100_4592A tender plant, grown under glass, needs “hardening off” gradually before it is planted out permanently into the uncertain climate outdoors.  It was in this spirit that my parents later allowed me away from my protected home environment for more protracted visits to Cowhills Farm, the “tied” house on the large acreage that Uncle Trevor brilliantly managed for his employers. Now, intrigued and fascinated by farming to a greater extent than any of his sons seemed to be, I felt privileged to accompany him to market at Worcester, Ledbury or Gloucester, where he knew everyone and everyone knew him, a fine stockman also brimming with bonhomie.  He seemed proud when my career aspirations began to coalesce into a strong desire to become an auctioneer myself.

I also see my over made-up teenaged self lolling at that farmhouse kitchen table, near the warming Rayburn: sighing, pouting, and pondering about my future.  Briskly and willingly, my aunt wielded her batterie de cuisine around the obstruction – including what was to be, 30 odd years later, my prized mixing bowl. The bowl in which Uncle Trevor’s childhood cakes had in their turn been mixed. Perhaps even those of his mother, Emily, in the forge at Powick.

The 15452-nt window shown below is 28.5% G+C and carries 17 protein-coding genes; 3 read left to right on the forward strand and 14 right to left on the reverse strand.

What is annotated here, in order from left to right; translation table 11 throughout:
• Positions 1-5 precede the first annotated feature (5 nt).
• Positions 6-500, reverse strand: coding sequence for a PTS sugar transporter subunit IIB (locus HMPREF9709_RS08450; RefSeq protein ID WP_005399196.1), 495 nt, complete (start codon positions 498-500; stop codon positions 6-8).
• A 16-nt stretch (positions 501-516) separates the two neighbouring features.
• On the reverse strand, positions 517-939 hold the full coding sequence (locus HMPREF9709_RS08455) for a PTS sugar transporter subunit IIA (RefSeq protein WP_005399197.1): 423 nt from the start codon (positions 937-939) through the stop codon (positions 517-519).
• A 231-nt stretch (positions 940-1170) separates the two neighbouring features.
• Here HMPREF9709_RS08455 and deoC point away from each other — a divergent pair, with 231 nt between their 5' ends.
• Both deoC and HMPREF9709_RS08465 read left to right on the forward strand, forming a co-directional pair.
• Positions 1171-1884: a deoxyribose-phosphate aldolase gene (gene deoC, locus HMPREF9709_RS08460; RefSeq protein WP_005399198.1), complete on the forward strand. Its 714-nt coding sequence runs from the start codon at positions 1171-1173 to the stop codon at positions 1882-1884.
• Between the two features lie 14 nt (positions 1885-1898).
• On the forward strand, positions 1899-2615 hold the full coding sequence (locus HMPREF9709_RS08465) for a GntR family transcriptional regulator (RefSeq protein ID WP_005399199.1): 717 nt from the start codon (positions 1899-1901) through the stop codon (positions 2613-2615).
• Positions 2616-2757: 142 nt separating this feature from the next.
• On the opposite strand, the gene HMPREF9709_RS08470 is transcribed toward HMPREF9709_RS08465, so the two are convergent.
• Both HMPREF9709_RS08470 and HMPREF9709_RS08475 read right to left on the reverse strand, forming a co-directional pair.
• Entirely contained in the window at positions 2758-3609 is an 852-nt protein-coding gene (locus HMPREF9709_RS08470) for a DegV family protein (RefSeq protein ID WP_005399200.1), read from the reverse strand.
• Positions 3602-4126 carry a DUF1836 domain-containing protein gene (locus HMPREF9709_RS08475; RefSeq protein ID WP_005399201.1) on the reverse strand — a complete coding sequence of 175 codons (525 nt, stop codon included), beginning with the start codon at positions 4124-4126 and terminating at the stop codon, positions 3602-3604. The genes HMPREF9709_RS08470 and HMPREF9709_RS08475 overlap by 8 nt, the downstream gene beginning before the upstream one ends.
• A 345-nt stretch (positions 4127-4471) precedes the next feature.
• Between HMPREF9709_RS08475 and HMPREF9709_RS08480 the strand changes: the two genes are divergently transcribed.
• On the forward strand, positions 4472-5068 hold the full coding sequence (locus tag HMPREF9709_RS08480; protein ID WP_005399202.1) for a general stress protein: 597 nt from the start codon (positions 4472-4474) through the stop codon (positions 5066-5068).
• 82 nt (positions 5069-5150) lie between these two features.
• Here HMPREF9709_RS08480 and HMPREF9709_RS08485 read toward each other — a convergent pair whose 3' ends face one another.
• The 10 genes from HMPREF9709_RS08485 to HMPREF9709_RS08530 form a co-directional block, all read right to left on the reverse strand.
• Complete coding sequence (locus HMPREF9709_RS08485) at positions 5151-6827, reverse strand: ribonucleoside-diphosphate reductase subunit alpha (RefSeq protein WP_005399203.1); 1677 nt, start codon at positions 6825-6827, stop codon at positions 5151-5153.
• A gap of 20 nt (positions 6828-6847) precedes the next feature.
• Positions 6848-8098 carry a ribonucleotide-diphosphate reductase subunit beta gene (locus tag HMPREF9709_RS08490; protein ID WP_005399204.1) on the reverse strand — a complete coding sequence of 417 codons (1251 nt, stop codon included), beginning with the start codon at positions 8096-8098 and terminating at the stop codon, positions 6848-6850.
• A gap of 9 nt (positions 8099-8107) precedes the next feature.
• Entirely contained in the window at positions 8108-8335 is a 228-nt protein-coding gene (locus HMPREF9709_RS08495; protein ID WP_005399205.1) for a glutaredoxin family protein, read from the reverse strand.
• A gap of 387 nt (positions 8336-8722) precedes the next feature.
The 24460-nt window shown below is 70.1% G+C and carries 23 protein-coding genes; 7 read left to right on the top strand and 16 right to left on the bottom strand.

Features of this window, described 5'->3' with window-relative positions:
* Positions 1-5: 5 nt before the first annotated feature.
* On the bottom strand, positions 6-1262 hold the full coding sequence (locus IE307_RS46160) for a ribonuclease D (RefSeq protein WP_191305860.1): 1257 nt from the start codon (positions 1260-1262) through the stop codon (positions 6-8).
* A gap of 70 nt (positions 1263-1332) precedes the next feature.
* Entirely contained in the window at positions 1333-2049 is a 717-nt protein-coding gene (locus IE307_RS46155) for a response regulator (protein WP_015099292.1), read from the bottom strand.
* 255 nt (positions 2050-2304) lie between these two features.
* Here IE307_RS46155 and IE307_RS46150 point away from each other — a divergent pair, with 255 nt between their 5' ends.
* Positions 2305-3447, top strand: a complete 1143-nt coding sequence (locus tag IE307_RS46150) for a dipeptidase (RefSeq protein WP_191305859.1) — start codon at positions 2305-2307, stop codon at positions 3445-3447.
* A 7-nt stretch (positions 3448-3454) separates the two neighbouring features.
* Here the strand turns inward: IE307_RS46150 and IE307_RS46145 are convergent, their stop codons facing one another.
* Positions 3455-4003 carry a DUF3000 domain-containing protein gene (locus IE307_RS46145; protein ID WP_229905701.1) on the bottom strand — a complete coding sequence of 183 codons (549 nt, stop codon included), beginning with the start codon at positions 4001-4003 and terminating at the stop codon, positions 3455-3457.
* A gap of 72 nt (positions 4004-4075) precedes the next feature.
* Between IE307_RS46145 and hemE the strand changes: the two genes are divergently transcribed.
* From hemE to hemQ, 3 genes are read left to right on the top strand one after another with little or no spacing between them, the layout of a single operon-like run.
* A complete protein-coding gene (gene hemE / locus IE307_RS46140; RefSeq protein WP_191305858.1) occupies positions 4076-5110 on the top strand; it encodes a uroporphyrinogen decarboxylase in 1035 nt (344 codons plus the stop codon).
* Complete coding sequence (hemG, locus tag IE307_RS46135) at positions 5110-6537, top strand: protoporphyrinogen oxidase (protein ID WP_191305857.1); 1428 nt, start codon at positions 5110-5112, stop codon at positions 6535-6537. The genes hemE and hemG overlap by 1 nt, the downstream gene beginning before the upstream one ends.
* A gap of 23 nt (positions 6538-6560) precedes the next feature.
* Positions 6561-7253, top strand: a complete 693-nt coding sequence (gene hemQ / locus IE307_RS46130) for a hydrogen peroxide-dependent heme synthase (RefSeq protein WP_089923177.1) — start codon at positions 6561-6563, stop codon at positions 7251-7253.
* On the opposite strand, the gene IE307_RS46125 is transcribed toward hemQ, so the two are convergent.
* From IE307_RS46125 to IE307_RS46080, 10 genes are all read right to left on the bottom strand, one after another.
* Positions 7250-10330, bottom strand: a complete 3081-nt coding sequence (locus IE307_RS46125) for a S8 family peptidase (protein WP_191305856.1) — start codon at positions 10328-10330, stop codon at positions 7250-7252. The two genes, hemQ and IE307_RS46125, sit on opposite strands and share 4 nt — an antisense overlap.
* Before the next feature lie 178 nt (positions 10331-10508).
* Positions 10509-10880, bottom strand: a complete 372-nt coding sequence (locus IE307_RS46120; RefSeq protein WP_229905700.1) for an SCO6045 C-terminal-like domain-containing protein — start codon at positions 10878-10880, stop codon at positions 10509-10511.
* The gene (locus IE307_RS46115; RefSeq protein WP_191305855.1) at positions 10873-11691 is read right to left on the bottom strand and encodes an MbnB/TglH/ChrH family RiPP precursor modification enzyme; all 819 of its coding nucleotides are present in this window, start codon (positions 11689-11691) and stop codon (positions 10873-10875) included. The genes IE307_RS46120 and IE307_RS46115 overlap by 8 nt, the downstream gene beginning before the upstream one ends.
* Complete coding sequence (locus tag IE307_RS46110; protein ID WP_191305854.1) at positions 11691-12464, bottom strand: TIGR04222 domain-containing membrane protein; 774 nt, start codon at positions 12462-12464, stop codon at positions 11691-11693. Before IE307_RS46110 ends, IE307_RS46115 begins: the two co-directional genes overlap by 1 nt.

No longer just an observer of the alchemy, a licker of the spoon, now I have to make my own cake.


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For Whom the Bell Tolls


The site of the Old Tollgate Cottage, near Orgreave. Razed to the ground, now, as much as was 25, Cromwell Street in Gloucester or 5, College Close in Soham. An inspection of a few square feet of the field in which it once stood soon yield some russet chunks of locally-fired brick, pieces of the Rosemary roofing tiles so typical of the area, and some broken pieces of crock once part of jars and kitchenware. Note the stand of trees to the rear right of the picture which are also visible in the press photograph of the cottage contemporary to the murder.

I inhabit – for the time being – a small rural hamlet strung just off the A513, and equidistant between two enduringly olde worlde villages, a few miles north of Lichfield in Staffordshire.  It’s the sort of quiet place that Torment and Violence would choose to pass by, heading for the hustle and bustle elsewhere, along with the generations of mules, ponies, cycles, and latterly, motor traffic, that have travelled along what is the old turnpiked road linking Rugeley to Tamworth. But this cannot be true! As any half-interested TV viewer of one of Miss Marple’s  investigations into torrid crime must be aware, turbulent human passions and and acts of brutality occur everywhere men live, and their drama is most sharply defined in the most tranquil of natural environments, such as the flattish, innocuous-looking holly-and-hawthorn bordered fields, slow streams and and little copses that are features of this stretch of the Trent Valley.